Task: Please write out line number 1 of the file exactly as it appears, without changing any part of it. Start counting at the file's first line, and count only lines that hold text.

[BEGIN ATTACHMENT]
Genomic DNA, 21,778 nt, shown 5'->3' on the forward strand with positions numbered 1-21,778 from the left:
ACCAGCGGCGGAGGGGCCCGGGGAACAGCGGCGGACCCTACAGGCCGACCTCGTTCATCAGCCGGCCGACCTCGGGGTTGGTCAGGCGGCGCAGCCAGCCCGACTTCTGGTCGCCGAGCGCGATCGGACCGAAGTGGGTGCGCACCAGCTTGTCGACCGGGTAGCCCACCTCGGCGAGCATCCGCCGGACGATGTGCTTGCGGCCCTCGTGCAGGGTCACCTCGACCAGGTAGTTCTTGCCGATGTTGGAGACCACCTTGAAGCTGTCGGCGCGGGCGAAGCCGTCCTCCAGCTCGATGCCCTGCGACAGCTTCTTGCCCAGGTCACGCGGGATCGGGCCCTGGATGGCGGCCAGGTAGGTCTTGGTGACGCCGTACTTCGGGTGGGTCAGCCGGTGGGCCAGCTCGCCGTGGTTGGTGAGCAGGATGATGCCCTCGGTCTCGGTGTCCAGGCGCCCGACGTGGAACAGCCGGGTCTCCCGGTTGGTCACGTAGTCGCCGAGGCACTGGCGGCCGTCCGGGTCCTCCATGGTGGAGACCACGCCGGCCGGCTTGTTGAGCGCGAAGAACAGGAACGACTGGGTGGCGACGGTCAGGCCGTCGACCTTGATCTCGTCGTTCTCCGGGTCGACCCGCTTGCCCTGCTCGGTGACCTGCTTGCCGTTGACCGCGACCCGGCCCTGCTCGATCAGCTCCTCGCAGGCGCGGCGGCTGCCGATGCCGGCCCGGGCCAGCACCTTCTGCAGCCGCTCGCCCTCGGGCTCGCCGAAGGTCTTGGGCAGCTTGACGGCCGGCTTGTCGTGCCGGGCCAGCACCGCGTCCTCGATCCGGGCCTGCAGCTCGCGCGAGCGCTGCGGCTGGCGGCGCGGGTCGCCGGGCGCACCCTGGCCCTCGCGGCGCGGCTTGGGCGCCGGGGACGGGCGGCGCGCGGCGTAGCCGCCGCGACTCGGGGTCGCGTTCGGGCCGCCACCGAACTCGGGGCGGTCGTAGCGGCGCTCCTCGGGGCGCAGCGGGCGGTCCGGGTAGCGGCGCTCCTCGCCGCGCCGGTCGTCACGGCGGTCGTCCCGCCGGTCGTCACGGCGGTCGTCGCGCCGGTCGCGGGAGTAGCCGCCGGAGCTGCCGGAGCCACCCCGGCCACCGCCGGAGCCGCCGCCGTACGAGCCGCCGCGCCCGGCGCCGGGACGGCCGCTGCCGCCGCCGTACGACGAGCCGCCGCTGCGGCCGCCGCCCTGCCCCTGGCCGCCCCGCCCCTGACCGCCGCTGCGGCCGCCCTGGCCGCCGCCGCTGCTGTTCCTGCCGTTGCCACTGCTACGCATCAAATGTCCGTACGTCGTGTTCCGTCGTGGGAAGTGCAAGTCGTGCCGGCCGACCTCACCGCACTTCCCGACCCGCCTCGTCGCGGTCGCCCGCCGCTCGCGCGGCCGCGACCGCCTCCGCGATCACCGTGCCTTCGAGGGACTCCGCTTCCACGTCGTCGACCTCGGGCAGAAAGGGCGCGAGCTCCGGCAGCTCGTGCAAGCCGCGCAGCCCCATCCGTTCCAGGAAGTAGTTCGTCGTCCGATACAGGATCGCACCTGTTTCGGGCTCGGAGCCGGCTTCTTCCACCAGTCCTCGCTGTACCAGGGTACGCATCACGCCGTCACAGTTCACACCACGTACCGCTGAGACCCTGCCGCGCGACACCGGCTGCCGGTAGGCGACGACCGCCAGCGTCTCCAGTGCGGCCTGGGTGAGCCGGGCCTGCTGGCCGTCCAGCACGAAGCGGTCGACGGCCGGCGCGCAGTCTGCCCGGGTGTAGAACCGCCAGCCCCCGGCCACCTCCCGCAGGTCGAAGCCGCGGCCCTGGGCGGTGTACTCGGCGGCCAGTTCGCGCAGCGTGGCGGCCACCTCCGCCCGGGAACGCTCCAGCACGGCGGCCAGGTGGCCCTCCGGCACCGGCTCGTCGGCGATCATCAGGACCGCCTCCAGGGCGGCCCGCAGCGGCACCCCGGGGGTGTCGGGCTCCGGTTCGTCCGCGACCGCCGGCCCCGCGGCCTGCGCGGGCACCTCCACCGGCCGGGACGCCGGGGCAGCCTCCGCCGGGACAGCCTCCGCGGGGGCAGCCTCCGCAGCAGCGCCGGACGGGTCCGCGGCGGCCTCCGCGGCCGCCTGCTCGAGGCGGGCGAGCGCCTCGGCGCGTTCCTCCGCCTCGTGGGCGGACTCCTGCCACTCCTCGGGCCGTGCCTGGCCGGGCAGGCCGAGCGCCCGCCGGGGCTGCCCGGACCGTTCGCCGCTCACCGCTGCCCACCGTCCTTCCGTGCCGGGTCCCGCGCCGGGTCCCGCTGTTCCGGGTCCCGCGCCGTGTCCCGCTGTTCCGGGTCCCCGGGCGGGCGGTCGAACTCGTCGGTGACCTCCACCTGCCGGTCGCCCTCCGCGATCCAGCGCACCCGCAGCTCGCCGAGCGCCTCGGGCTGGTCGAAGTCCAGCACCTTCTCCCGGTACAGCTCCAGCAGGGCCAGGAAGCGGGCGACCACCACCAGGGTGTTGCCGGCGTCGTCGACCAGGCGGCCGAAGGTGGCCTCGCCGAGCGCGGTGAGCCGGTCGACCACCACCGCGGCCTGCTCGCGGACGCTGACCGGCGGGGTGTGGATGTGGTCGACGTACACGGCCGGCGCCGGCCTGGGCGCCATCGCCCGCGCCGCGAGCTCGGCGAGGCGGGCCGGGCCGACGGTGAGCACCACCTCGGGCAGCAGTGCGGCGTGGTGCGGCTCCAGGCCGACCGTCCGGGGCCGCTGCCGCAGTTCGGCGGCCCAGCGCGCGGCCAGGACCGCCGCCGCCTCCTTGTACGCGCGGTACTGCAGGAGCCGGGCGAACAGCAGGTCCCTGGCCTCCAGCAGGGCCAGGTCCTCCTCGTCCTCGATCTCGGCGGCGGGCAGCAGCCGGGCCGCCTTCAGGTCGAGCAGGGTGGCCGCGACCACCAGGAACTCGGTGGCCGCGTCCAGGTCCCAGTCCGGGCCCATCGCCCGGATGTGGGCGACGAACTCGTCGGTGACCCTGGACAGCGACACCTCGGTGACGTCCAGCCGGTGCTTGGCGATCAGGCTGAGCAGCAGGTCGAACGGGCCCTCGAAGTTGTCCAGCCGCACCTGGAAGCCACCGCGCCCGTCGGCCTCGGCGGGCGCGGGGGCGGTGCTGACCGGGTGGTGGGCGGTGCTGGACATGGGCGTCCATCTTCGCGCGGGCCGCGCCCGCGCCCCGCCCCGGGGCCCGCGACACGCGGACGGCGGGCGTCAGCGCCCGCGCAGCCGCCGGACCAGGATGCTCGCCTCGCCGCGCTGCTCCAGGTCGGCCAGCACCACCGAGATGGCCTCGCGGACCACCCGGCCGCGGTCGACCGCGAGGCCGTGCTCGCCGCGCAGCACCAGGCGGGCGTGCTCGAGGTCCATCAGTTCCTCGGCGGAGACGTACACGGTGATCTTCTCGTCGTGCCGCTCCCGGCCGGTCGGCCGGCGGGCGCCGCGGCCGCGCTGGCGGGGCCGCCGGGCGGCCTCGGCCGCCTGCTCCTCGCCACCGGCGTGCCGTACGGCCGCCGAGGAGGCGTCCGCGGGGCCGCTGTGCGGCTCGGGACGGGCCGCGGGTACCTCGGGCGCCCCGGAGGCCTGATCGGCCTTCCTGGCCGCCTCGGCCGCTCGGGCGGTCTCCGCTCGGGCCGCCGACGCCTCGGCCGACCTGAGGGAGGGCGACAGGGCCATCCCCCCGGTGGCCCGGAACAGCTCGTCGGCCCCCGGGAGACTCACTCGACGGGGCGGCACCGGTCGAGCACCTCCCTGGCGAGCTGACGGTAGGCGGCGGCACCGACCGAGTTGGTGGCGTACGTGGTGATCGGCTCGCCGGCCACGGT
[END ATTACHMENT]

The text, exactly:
Genomic DNA, 21,778 nt, shown 5'->3' on the forward strand with positions numbered 1-21,778 from the left: